Using Football (soccer) to curb school drop-out

June 15, 2018

   

I am Mahesh, Teach For Nepal Fellow 2017 currently placed in Bagchaura, a remote village of Dhanusha district of Nepal. I am currently in the second year of my two-years Fellowship teaching math and very much enjoying my role as a change-agent in the village.

First, let me tell you a little bit about my village. Bagchaura is a typical rural village in Nepal where every one of the locals is farmers and the large population of youths work in Gulf countries. The village has a very low literacy rate and it gets worse when we talk about women literacy rate. Superstition is rooted and dowry system, child marriages and caste discrimination can be experienced almost every day.

Traditional farming and fishery are the main occupations of the locals here. There is a higher secondary school and a primary school in two opposite sides of the village but the admission rate of students in both the schools are pretty high however the dropout rate is also high.

Well, that was the short introduction of the village that I am currently serving as a Fellow.

   

As I am reaching the end of my Fellowship, I saw a lot of problems such as decreased number of students attending school, an absence of classroom code of conduct and rules including discipline, integrity along with lack of essential skills that school-going children would need. Hence I wanted to do something that my kids would learn some life skills as well as enjoy at the same time. So I decided to start an ambitious project with my students. 

Before starting the project, I ask myself some questions, ‘Why did I join Teach For Nepal Fellowship? What was the reason I selected Dhanusa to do my Fellowship? Am I doing what I had planned to do before I came to Bagchaura? Does my work align with the student vision? Is this Fellowship only created to make learning fun and meaningful in the classroom?’

While trying to answer these question, I came into the conclusion that I had to do something that would lure the students towards coming to school and reduce dropout rate, a project that would bring me closer to the students especially the ones who don’t come to school regularly, a project that will ignite passion towards learning and bring all the kids from different ethnic background together. As I looked for outlets I came across a ragged old volleyball, which at that time I thought was a football (soccer ball).

   

Fast-forward to today, a lot has happened, some of the kids kicked the ball for the first time, some got hurt and some celebrated as if they scored a goal against a star-studded team from the World Cup. Today, as I write this, 25 students have started kicking the ball. I am sure the numbers will keep increasing. We have students from grade three to grade nine and most of them are from a diverse low socio-economic background and their team captain belongs to Chamar caste (Untouchables).

The first three months were the most difficult period. One day, in my absence, one of the students tried an acrobatic bicycle kick and landed on the ground with full force fracturing his left hand.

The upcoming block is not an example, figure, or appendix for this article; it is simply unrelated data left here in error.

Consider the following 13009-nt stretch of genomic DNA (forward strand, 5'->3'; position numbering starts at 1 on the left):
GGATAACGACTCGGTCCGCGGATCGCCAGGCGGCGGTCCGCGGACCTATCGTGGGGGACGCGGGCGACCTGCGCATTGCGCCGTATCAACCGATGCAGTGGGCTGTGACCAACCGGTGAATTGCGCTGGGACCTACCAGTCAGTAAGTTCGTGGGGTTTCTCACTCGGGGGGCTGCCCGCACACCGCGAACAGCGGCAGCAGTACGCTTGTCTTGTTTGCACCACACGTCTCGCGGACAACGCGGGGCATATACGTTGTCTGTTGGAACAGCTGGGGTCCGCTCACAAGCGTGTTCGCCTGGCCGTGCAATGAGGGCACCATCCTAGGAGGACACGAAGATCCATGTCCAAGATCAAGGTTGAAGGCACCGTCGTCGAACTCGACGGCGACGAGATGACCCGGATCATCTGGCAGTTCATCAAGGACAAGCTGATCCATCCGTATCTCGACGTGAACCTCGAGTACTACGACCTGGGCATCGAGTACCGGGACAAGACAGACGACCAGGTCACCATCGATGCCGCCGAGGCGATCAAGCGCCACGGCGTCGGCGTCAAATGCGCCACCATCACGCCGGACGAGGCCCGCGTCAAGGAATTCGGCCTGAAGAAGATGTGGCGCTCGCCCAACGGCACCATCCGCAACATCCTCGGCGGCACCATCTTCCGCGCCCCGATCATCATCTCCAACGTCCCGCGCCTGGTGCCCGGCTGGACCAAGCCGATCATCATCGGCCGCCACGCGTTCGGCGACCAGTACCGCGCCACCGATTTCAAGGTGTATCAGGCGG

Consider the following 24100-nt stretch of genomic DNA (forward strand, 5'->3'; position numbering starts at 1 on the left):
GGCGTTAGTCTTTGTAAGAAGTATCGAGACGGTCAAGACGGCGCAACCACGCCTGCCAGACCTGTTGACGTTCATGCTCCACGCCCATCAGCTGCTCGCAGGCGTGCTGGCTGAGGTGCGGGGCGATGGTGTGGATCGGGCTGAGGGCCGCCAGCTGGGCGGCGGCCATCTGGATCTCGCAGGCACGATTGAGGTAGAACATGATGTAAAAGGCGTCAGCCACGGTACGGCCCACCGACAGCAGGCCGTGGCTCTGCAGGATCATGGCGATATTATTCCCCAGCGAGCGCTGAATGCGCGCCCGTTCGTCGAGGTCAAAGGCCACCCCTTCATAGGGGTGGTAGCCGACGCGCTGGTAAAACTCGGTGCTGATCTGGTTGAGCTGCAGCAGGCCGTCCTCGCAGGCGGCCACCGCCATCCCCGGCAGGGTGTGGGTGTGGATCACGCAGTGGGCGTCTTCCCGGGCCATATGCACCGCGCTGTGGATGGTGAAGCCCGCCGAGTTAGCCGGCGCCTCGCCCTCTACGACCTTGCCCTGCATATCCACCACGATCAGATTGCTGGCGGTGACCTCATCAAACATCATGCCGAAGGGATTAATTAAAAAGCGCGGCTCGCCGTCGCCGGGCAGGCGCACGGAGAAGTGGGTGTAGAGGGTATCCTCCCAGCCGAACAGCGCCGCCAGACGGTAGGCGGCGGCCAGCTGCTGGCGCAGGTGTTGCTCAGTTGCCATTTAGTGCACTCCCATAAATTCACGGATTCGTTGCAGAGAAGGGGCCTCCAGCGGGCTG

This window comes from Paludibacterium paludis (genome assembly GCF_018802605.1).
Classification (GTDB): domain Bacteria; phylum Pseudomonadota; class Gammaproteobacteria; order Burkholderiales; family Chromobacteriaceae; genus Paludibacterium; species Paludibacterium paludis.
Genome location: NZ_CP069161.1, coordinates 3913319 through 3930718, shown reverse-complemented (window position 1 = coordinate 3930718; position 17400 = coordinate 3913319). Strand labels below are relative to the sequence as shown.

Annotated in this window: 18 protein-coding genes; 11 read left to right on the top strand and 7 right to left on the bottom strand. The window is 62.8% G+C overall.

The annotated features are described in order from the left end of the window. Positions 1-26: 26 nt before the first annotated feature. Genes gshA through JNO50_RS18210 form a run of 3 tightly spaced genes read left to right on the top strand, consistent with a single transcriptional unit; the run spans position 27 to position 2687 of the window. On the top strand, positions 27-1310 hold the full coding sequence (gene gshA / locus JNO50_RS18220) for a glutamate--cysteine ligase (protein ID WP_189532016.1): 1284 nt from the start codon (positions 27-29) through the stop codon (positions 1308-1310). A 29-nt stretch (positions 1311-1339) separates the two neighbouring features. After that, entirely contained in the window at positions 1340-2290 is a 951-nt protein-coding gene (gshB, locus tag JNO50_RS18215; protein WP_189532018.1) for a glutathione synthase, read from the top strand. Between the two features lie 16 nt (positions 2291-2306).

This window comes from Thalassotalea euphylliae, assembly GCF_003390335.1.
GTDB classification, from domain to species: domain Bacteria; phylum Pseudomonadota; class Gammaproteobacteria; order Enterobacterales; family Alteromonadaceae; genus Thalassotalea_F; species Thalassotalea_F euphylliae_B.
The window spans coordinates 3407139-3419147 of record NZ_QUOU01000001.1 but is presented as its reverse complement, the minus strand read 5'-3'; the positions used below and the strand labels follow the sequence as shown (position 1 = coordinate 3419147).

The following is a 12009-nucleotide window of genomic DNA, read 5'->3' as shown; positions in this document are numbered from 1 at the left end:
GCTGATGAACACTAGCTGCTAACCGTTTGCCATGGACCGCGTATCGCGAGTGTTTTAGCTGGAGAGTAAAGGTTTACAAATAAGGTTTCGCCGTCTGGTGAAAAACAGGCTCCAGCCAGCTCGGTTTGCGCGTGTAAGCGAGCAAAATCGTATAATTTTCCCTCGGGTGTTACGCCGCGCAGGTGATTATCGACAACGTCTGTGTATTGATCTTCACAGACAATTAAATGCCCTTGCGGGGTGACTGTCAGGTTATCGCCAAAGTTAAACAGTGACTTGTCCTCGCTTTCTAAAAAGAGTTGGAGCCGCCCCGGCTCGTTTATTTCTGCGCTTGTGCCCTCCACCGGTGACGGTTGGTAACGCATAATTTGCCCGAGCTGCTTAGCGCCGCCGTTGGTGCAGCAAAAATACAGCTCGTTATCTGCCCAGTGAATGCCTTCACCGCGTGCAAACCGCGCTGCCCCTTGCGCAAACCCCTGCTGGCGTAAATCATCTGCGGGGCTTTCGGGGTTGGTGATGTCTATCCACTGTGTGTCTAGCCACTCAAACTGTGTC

The team has set norms and values where racial slurs are not tolerated, defending your teammates and taking a strong stance against caste discrimination.

Though the project hasn’t solved all the problems, it has cut the school absence record in half. The students have started learning the importance of teamwork, unity and morale. They have realized the importance of discipline and speaking up for what’s right. Along with these life skills, they have also learned how to read and write in English. The team captain, Bibek who usually found the language hard can now introduce himself in English language and has learned few new sentences. Three of my students who had to repeat the same class because they failed in the English language have improved their English dramatically.

   

The project has not only helped my students in their education it has also helped in developing their emotional and psychological aspects. They have learned to accept defeat as well as celebrate victory as a team. Shaking hand after the defeat as well as celebrating goals with fellow players who are not in the field. Overall, they have learned never to give up.

Though these students might never touch the football again after they graduate from school, deep down they will always cherish the time spent in the field kicking the ball and hopefully share stories of their games with other students in the school and community so that more kids get involved.

   

My plan is to increase the numbers of participating students every day in the field and lower the number of absentees in school and so far its been working.

These days, the students not only attend school regularly, they are also submitting homework on time, they have started gaining confidence and started believing in themselves. They even went to the Municipality office to request funds for new footballs and equipment on their own. Unfortunately, the office didn’t have funds for the students. But the Chairman was kind enough to give them some money personally to buy football and goalkeeper gloves.

I am beyond excited about the project and hopeful for one day...

 


  Mahesh Silwal is one of the 111 Fellows who is in his second year of Teach For Nepal Fellowship. Prior to joining Teach For Nepal Fellowship, he completed his Bachelor’s of Business Administration from Padmashree International College, Nepal. He is currently teaching Math in Shree Secondary School (Baghchauda), Dhanusa. You can sponsor Fellows like him by donating to Teach For Nepal.

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